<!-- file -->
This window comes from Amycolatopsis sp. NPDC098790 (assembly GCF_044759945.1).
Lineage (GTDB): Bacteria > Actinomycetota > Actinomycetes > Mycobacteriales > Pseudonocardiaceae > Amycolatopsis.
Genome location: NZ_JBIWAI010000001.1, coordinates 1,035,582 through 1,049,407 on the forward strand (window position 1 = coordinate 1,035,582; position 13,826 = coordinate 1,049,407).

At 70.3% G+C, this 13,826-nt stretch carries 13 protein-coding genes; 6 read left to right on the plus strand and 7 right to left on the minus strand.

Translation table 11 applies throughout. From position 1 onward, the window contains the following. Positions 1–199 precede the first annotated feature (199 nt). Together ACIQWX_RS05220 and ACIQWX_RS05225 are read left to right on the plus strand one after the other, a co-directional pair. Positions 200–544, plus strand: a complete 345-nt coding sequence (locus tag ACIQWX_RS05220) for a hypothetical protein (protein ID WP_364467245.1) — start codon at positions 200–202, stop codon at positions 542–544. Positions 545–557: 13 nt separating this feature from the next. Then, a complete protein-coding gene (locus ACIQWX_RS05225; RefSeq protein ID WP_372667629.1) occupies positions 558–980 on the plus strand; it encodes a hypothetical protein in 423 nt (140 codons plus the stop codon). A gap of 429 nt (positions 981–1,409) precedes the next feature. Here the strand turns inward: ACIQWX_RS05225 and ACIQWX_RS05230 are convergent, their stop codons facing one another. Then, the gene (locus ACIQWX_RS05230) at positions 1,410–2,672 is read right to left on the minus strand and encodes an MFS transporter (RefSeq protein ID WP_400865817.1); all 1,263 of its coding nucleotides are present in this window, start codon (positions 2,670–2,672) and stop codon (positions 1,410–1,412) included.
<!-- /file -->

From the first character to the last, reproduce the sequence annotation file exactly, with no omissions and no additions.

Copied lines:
This window comes from Amycolatopsis sp. NPDC098790 (assembly GCF_044759945.1).
Lineage (GTDB): Bacteria > Actinomycetota > Actinomycetes > Mycobacteriales > Pseudonocardiaceae > Amycolatopsis.
Genome location: NZ_JBIWAI010000001.1, coordinates 1,035,582 through 1,049,407 on the forward strand (window position 1 = coordinate 1,035,582; position 13,826 = coordinate 1,049,407).

At 70.3% G+C, this 13,826-nt stretch carries 13 protein-coding genes; 6 read left to right on the plus strand and 7 right to left on the minus strand.

Translation table 11 applies throughout. From position 1 onward, the window contains the following. Positions 1–199 precede the first annotated feature (199 nt). Together ACIQWX_RS05220 and ACIQWX_RS05225 are read left to right on the plus strand one after the other, a co-directional pair. Positions 200–544, plus strand: a complete 345-nt coding sequence (locus tag ACIQWX_RS05220) for a hypothetical protein (protein ID WP_364467245.1) — start codon at positions 200–202, stop codon at positions 542–544. Positions 545–557: 13 nt separating this feature from the next. Then, a complete protein-coding gene (locus ACIQWX_RS05225; RefSeq protein ID WP_372667629.1) occupies positions 558–980 on the plus strand; it encodes a hypothetical protein in 423 nt (140 codons plus the stop codon). A gap of 429 nt (positions 981–1,409) precedes the next feature. Here the strand turns inward: ACIQWX_RS05225 and ACIQWX_RS05230 are convergent, their stop codons facing one another. Then, the gene (locus ACIQWX_RS05230) at positions 1,410–2,672 is read right to left on the minus strand and encodes an MFS transporter (RefSeq protein ID WP_400865817.1); all 1,263 of its coding nucleotides are present in this window, start codon (positions 2,670–2,672) and stop codon (positions 1,410–1,412) included.